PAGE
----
If there's one knock on Frozen (other than the number of times my kids request to re-watch it), I would argue that it's the simplicity of the plot. The biggest reason that animated films aimed at kids fail to connect with adults is that their plots are simple. There's no reason to invest in the film because everything is on Front Street and repeat viewings don't reveal much.

Zootopia is different than its predecessors because it boasts a rather robust plot with intrigue layered with mystery. Each viewing of the film reveals a little more and is able to hold the viewer's attention.

Beyond that, the filmmakers have buried so much in the film that it will take many viewings before you even come close to uncovering all of their little presents. Are you a fan of hidden Mickeys? Well, there are so many that even the directors say that they don't know how many are in the film.

If you have an eye for detail, then you will certainly see several homages to Frozen. If you haven't spotted any of the hidden Easter Eggs, don't despair. The filmmakers have included a bonus feature called "Z.P.D. Forensic Files" that will help you get started in finding them.

It's All About the Voices

Whether it's Frozen star Kristen Bell lending her voice to a sloth or Alan Tudyk continuing his bizarre streak of playing "weasels" in Disney Animation films, the real star of the film is the top-notch voice talent.

Ginnifer Goodwin brings Judy Hopps to life and her vibrant personality is larger than life as the bunny with aspirations of being the first bunny cop in Zootopia. Her foil is voiced to perfection by Jason Bateman. As Nick, the sly and wily fox always looking for the next big scheme, Bateman just provides a certain bit of panache and empathy that really helps to sell a particularly emotional scene towards the end of the film.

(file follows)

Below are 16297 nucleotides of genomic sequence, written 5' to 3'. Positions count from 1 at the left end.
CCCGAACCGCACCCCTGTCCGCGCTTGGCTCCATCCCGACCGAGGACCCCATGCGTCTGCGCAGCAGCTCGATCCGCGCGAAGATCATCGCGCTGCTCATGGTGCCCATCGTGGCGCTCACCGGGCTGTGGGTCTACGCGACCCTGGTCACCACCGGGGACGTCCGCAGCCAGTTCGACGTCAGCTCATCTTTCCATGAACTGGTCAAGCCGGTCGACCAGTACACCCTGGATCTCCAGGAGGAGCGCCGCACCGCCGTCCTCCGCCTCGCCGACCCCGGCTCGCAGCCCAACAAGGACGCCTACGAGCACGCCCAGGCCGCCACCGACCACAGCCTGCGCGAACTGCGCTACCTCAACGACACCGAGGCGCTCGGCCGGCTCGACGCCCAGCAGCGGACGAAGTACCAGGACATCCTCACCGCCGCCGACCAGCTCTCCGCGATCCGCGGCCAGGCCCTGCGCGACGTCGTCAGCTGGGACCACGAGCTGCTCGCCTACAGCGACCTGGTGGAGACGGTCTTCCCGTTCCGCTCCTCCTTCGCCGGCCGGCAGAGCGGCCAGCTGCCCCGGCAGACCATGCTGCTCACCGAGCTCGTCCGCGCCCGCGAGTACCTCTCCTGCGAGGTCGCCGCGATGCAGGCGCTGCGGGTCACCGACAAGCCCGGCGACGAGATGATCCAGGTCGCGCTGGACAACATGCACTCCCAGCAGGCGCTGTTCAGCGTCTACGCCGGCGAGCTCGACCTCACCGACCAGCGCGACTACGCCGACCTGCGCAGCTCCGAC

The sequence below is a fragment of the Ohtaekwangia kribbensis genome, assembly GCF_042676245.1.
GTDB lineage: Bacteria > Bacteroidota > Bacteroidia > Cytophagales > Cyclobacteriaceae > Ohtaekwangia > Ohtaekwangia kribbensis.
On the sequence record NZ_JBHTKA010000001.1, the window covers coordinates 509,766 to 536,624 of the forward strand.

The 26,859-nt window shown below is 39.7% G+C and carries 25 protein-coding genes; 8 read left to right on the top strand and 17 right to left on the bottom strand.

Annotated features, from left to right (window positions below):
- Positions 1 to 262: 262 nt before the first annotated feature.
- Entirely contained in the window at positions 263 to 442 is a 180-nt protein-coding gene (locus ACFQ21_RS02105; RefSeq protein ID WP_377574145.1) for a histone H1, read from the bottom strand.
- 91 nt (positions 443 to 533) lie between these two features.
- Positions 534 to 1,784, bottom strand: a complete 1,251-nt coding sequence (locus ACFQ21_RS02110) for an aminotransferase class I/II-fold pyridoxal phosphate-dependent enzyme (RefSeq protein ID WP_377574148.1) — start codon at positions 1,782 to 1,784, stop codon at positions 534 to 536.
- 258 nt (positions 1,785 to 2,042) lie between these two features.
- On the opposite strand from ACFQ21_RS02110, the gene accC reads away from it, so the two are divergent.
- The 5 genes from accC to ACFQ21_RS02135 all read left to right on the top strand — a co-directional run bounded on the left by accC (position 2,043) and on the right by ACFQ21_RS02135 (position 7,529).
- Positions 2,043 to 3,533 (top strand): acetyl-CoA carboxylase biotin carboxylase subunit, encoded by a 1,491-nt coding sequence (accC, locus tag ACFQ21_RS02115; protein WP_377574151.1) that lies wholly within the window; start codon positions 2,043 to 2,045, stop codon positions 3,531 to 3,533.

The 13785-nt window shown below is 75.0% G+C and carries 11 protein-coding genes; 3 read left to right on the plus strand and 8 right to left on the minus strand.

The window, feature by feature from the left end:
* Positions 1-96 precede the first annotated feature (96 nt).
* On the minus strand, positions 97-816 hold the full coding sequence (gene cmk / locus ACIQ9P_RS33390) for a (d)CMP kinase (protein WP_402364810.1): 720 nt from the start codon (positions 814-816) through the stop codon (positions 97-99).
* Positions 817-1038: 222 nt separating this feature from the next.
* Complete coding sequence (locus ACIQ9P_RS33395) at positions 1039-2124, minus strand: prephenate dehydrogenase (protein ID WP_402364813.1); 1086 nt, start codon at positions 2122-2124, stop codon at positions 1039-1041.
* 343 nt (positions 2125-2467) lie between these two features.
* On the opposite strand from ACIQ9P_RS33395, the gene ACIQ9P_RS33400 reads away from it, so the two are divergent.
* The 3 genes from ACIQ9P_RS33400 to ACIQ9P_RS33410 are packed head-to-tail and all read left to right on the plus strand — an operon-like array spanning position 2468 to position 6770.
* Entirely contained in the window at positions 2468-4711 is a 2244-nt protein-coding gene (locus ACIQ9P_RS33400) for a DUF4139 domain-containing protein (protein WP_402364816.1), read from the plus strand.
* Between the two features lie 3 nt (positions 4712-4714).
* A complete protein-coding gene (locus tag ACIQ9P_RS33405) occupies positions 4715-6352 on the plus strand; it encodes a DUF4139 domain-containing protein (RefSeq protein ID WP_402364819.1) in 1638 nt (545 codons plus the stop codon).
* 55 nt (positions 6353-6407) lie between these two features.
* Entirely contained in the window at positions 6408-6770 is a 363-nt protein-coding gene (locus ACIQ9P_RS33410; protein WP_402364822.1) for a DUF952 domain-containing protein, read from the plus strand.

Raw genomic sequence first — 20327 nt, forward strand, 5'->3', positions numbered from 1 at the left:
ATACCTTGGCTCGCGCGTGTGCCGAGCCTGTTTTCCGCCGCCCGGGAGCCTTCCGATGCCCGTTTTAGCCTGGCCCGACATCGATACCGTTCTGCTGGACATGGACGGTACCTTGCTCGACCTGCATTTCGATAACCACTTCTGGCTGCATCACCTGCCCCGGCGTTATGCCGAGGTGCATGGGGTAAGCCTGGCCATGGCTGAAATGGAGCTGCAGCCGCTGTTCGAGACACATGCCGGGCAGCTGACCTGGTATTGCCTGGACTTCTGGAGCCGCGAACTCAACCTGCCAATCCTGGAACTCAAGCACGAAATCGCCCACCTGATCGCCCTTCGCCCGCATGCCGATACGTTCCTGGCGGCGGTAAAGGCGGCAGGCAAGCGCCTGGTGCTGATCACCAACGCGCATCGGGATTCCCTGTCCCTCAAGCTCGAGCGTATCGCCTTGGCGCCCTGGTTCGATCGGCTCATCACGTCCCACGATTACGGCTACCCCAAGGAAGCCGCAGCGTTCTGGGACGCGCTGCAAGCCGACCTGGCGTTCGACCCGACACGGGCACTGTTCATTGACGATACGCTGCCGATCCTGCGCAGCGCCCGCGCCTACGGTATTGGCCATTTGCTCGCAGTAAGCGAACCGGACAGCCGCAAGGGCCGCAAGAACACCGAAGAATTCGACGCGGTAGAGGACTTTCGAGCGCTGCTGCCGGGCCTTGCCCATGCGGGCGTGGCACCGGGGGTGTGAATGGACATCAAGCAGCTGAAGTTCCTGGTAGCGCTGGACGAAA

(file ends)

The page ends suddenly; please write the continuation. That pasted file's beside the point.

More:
Extra, Extra

One of my favorite parts of a Disney combo pack is the abundance of bonus features that are included. It seems that studios have really cut back on the number and breadth of bonus features recently, which is sad. I'm a firm believer that they offer a value add to the physical product and I find them to be interesting and informative.

The process of creating an animated film is unique and they often spend years developing everything from the story to the actual animation. Over the course of those years, there are many decisions made that ultimate affect the final product. For instance, what if the main bad guy was a pig? Yep, it almost happened.

My kids are still too young to fully enjoy the bonus features, but I know that as they get older, they will appreciate them more and more. For now, having both a Blu-ray and a DVD copy in the combo pack is so important. My kids are young and they haven't quite figured out that physical media can't be manhandled like Sid's poor dolls. So, I can keep the Blu-ray version pristine while they can have their own DVD version to "beat up."

The future for Disney Animation is indeed as golden as the touch of their parent studio. With numerous original films set to be released over the next five years, I'm happy that as a parent, I can look forward to actually enjoying these films with my kids as they grow up.

Zootopia is now available on DVD and Blu-ray.